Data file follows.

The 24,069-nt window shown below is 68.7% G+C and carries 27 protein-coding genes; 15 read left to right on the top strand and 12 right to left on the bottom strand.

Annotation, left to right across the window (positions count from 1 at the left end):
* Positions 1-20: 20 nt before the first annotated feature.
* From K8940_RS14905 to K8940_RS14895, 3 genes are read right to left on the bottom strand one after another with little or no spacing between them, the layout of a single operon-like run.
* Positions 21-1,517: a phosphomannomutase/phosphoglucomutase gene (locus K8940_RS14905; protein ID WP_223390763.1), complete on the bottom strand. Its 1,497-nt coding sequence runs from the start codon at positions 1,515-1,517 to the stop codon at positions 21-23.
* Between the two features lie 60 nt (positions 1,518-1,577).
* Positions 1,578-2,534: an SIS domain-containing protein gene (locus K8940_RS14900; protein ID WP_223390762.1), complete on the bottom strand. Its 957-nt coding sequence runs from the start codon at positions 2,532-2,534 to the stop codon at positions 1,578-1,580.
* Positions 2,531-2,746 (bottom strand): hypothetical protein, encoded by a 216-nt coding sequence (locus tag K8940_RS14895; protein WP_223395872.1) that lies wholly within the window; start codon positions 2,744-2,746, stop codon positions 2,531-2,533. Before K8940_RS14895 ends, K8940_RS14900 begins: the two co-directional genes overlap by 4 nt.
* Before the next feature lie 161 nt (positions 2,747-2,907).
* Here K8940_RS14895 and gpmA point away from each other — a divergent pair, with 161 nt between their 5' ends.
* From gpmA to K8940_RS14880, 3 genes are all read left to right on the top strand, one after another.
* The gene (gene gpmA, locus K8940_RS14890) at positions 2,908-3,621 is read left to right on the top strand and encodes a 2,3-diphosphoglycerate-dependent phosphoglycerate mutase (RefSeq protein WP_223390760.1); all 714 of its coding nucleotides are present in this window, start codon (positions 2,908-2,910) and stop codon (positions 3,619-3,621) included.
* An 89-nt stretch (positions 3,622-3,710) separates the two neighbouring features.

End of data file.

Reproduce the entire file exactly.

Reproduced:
The 24,069-nt window shown below is 68.7% G+C and carries 27 protein-coding genes; 15 read left to right on the top strand and 12 right to left on the bottom strand.

Annotation, left to right across the window (positions count from 1 at the left end):
* Positions 1-20: 20 nt before the first annotated feature.
* From K8940_RS14905 to K8940_RS14895, 3 genes are read right to left on the bottom strand one after another with little or no spacing between them, the layout of a single operon-like run.
* Positions 21-1,517: a phosphomannomutase/phosphoglucomutase gene (locus K8940_RS14905; protein ID WP_223390763.1), complete on the bottom strand. Its 1,497-nt coding sequence runs from the start codon at positions 1,515-1,517 to the stop codon at positions 21-23.
* Between the two features lie 60 nt (positions 1,518-1,577).
* Positions 1,578-2,534: an SIS domain-containing protein gene (locus K8940_RS14900; protein ID WP_223390762.1), complete on the bottom strand. Its 957-nt coding sequence runs from the start codon at positions 2,532-2,534 to the stop codon at positions 1,578-1,580.
* Positions 2,531-2,746 (bottom strand): hypothetical protein, encoded by a 216-nt coding sequence (locus tag K8940_RS14895; protein WP_223395872.1) that lies wholly within the window; start codon positions 2,744-2,746, stop codon positions 2,531-2,533. Before K8940_RS14895 ends, K8940_RS14900 begins: the two co-directional genes overlap by 4 nt.
* Before the next feature lie 161 nt (positions 2,747-2,907).
* Here K8940_RS14895 and gpmA point away from each other — a divergent pair, with 161 nt between their 5' ends.
* From gpmA to K8940_RS14880, 3 genes are all read left to right on the top strand, one after another.
* The gene (gene gpmA, locus K8940_RS14890) at positions 2,908-3,621 is read left to right on the top strand and encodes a 2,3-diphosphoglycerate-dependent phosphoglycerate mutase (RefSeq protein WP_223390760.1); all 714 of its coding nucleotides are present in this window, start codon (positions 2,908-2,910) and stop codon (positions 3,619-3,621) included.
* An 89-nt stretch (positions 3,622-3,710) separates the two neighbouring features.